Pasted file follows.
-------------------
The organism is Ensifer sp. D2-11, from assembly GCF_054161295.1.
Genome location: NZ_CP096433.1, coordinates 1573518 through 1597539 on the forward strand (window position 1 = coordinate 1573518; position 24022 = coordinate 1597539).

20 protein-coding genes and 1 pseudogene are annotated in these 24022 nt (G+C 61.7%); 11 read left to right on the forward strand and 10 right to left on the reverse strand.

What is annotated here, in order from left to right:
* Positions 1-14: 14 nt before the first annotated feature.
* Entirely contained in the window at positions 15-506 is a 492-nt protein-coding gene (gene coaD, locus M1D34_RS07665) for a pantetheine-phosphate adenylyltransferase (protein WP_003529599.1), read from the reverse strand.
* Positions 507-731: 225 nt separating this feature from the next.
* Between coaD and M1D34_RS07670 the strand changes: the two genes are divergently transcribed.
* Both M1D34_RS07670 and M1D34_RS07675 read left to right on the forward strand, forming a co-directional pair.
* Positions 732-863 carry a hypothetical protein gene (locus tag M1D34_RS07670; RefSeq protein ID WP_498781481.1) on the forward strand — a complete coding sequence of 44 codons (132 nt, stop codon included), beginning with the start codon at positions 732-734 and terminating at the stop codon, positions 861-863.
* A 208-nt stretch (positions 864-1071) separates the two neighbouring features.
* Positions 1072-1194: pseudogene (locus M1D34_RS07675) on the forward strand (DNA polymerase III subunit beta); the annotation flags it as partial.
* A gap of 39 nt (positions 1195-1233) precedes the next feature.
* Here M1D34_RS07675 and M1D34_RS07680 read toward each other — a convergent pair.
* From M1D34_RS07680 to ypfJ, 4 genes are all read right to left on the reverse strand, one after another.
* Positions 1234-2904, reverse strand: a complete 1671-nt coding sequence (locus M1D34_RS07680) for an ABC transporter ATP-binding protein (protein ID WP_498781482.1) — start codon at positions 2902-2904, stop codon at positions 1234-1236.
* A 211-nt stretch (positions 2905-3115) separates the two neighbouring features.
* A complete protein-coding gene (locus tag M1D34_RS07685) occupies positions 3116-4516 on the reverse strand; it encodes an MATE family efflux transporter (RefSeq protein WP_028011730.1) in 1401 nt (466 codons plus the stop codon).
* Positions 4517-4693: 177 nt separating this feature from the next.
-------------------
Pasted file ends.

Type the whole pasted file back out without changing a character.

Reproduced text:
The organism is Ensifer sp. D2-11, from assembly GCF_054161295.1.
Genome location: NZ_CP096433.1, coordinates 1573518 through 1597539 on the forward strand (window position 1 = coordinate 1573518; position 24022 = coordinate 1597539).

20 protein-coding genes and 1 pseudogene are annotated in these 24022 nt (G+C 61.7%); 11 read left to right on the forward strand and 10 right to left on the reverse strand.

What is annotated here, in order from left to right:
* Positions 1-14: 14 nt before the first annotated feature.
* Entirely contained in the window at positions 15-506 is a 492-nt protein-coding gene (gene coaD, locus M1D34_RS07665) for a pantetheine-phosphate adenylyltransferase (protein WP_003529599.1), read from the reverse strand.
* Positions 507-731: 225 nt separating this feature from the next.
* Between coaD and M1D34_RS07670 the strand changes: the two genes are divergently transcribed.
* Both M1D34_RS07670 and M1D34_RS07675 read left to right on the forward strand, forming a co-directional pair.
* Positions 732-863 carry a hypothetical protein gene (locus tag M1D34_RS07670; RefSeq protein ID WP_498781481.1) on the forward strand — a complete coding sequence of 44 codons (132 nt, stop codon included), beginning with the start codon at positions 732-734 and terminating at the stop codon, positions 861-863.
* A 208-nt stretch (positions 864-1071) separates the two neighbouring features.
* Positions 1072-1194: pseudogene (locus M1D34_RS07675) on the forward strand (DNA polymerase III subunit beta); the annotation flags it as partial.
* A gap of 39 nt (positions 1195-1233) precedes the next feature.
* Here M1D34_RS07675 and M1D34_RS07680 read toward each other — a convergent pair.
* From M1D34_RS07680 to ypfJ, 4 genes are all read right to left on the reverse strand, one after another.
* Positions 1234-2904, reverse strand: a complete 1671-nt coding sequence (locus M1D34_RS07680) for an ABC transporter ATP-binding protein (protein ID WP_498781482.1) — start codon at positions 2902-2904, stop codon at positions 1234-1236.
* A 211-nt stretch (positions 2905-3115) separates the two neighbouring features.
* A complete protein-coding gene (locus tag M1D34_RS07685) occupies positions 3116-4516 on the reverse strand; it encodes an MATE family efflux transporter (RefSeq protein WP_028011730.1) in 1401 nt (466 codons plus the stop codon).
* Positions 4517-4693: 177 nt separating this feature from the next.